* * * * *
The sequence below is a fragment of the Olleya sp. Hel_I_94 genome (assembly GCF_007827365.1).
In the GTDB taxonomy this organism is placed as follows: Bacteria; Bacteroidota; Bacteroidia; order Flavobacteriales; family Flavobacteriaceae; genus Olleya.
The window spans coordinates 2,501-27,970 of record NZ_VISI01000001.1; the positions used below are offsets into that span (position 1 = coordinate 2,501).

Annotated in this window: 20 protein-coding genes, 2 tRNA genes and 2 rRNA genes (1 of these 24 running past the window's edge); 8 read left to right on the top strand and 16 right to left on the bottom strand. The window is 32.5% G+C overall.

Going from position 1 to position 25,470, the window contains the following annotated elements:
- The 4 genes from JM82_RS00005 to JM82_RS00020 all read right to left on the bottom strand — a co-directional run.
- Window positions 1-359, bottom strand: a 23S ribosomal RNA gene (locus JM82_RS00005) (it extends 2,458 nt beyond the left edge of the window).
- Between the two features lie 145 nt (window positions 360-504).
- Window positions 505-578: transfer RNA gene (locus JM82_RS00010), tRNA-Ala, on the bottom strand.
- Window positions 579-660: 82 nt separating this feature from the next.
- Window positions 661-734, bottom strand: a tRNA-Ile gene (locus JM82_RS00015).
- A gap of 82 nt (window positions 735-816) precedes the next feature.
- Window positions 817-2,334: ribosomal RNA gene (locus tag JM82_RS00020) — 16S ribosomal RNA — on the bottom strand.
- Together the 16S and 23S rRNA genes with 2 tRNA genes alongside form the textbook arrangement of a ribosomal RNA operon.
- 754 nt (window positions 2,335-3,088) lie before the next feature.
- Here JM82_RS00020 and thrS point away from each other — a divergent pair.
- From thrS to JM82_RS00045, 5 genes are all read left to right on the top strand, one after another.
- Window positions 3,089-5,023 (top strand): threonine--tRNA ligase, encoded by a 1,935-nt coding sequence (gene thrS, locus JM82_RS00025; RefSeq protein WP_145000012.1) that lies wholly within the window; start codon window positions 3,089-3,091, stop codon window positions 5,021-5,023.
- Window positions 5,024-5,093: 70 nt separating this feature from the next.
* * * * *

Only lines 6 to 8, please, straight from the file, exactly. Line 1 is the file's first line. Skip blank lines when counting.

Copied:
- The 4 genes from JM82_RS00005 to JM82_RS00020 all read right to left on the bottom strand — a co-directional run.
- Window positions 1-359, bottom strand: a 23S ribosomal RNA gene (locus JM82_RS00005) (it extends 2,458 nt beyond the left edge of the window).
- Between the two features lie 145 nt (window positions 360-504).